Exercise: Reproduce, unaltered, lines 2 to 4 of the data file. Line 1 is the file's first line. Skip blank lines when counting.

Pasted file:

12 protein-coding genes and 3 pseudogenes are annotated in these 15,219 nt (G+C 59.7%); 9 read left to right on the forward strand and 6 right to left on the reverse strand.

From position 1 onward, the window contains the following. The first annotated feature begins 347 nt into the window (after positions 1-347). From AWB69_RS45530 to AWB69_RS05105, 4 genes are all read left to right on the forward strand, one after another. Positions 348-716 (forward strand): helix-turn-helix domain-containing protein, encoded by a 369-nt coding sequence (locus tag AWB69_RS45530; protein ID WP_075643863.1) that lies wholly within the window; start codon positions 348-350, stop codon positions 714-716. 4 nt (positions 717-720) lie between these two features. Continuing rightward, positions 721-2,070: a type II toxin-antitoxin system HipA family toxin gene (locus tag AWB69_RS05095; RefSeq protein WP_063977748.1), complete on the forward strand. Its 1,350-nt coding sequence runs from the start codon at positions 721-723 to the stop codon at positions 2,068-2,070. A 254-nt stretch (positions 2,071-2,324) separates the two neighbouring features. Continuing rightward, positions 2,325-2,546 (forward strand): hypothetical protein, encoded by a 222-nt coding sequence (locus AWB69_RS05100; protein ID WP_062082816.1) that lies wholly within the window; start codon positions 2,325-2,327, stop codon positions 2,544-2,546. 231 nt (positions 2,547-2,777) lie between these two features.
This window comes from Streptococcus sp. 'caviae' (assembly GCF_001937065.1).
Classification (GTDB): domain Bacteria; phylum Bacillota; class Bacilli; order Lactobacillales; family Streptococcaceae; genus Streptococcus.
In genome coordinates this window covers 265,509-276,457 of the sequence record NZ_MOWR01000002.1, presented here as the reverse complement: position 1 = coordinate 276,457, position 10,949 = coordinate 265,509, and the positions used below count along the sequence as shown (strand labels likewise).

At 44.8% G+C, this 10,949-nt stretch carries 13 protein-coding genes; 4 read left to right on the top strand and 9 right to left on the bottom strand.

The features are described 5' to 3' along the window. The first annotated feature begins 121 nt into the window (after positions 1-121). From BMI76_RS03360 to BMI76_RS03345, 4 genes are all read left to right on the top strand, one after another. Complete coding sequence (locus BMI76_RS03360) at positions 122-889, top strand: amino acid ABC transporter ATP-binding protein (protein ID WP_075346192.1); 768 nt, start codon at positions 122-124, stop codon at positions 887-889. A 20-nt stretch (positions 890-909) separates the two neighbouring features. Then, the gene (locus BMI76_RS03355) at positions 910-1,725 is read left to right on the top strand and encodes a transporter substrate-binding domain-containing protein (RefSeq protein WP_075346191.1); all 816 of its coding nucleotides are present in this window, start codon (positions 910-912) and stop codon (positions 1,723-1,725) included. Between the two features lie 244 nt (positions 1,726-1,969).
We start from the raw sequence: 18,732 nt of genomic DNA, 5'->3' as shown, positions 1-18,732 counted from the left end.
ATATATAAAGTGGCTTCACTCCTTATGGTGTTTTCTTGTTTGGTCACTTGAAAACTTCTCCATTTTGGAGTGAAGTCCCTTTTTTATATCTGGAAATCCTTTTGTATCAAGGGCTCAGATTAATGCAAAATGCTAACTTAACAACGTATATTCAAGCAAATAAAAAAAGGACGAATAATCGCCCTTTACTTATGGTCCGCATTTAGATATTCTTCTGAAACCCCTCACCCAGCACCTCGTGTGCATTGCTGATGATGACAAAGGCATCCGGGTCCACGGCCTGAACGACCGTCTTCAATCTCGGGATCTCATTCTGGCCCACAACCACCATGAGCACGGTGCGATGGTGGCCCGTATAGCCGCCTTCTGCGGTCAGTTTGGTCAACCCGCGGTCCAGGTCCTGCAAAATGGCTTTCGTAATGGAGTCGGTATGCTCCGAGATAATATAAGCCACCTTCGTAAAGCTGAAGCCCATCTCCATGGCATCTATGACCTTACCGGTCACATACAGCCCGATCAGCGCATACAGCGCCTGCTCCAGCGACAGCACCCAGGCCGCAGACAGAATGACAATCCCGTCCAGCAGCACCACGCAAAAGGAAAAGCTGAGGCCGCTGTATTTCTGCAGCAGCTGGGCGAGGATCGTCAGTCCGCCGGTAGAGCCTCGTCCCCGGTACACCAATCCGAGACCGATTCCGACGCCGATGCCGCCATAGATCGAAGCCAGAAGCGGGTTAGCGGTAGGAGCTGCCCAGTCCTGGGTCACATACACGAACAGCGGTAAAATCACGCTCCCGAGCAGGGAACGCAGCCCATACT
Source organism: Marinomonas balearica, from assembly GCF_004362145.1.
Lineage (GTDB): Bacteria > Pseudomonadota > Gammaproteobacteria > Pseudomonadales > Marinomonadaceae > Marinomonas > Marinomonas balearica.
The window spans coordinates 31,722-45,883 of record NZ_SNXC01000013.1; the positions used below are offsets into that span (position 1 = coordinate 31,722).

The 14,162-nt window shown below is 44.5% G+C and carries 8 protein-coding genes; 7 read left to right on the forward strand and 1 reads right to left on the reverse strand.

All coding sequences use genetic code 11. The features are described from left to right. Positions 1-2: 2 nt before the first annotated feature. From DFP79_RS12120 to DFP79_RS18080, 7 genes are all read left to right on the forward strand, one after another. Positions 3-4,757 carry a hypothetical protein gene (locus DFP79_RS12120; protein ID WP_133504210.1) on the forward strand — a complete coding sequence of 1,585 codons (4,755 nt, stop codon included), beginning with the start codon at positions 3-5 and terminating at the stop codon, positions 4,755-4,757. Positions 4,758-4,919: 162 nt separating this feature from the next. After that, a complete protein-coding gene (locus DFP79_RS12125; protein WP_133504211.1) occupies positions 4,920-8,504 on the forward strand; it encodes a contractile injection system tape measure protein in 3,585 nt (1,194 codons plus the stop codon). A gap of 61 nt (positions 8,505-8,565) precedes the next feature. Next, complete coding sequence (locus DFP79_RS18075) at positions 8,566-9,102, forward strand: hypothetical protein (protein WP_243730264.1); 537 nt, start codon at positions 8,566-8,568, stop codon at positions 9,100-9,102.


From position 1 onward, the window contains the following. The first annotated feature begins 347 nt into the window (after positions 1-347). From AWB69_RS45530 to AWB69_RS05105, 4 genes are all read left to right on the forward strand, one after another. Positions 348-716 (forward strand): helix-turn-helix domain-containing protein, encoded by a 369-nt coding sequence (locus tag AWB69_RS45530; protein ID WP_075643863.1) that lies wholly within the window; start codon positions 348-350, stop codon positions 714-716. 4 nt (positions 717-720) lie between these two features. Continuing rightward, positions 721-2,070: a type II toxin-antitoxin system HipA family toxin gene (locus tag AWB69_RS05095; RefSeq protein WP_063977748.1), complete on the forward strand. Its 1,350-nt coding sequence runs from the start codon at positions 721-723 to the stop codon at positions 2,068-2,070. A 254-nt stretch (positions 2,071-2,324) separates the two neighbouring features. Continuing rightward, positions 2,325-2,546 (forward strand): hypothetical protein, encoded by a 222-nt coding sequence (locus AWB69_RS05100; protein ID WP_062082816.1) that lies wholly within the window; start codon positions 2,325-2,327, stop codon positions 2,544-2,546. 231 nt (positions 2,547-2,777) lie between these two features.
This window comes from Streptococcus sp. 'caviae' (assembly GCF_001937065.1).
Classification (GTDB): domain Bacteria; phylum Bacillota; class Bacilli; order Lactobacillales; family Streptococcaceae; genus Streptococcus.